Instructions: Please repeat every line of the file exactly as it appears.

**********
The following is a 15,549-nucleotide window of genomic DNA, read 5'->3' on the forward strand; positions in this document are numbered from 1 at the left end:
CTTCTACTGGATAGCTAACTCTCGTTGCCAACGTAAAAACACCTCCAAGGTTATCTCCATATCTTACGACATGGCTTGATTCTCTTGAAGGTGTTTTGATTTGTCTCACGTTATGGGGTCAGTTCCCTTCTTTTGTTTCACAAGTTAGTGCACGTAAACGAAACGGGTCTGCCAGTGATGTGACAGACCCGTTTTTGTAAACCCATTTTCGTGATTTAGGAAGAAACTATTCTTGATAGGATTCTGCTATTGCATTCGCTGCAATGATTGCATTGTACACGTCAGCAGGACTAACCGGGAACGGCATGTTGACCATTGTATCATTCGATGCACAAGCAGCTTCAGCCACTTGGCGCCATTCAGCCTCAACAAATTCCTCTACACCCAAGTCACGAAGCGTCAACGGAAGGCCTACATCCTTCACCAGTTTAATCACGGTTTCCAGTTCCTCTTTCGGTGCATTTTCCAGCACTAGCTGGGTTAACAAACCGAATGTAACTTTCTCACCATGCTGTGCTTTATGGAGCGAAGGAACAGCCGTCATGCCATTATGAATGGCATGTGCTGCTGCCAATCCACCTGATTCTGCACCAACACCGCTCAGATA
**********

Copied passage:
The following is a 15,549-nucleotide window of genomic DNA, read 5'->3' on the forward strand; positions in this document are numbered from 1 at the left end:
CTTCTACTGGATAGCTAACTCTCGTTGCCAACGTAAAAACACCTCCAAGGTTATCTCCATATCTTACGACATGGCTTGATTCTCTTGAAGGTGTTTTGATTTGTCTCACGTTATGGGGTCAGTTCCCTTCTTTTGTTTCACAAGTTAGTGCACGTAAACGAAACGGGTCTGCCAGTGATGTGACAGACCCGTTTTTGTAAACCCATTTTCGTGATTTAGGAAGAAACTATTCTTGATAGGATTCTGCTATTGCATTCGCTGCAATGATTGCATTGTACACGTCAGCAGGACTAACCGGGAACGGCATGTTGACCATTGTATCATTCGATGCACAAGCAGCTTCAGCCACTTGGCGCCATTCAGCCTCAACAAATTCCTCTACACCCAAGTCACGAAGCGTCAACGGAAGGCCTACATCCTTCACCAGTTTAATCACGGTTTCCAGTTCCTCTTTCGGTGCATTTTCCAGCACTAGCTGGGTTAACAAACCGAATGTAACTTTCTCACCATGCTGTGCTTTATGGAGCGAAGGAACAGCCGTCATGCCATTATGAATGGCATGTGCTGCTGCCAATCCACCTGATTCTGCACCAACACCGCTCAGATA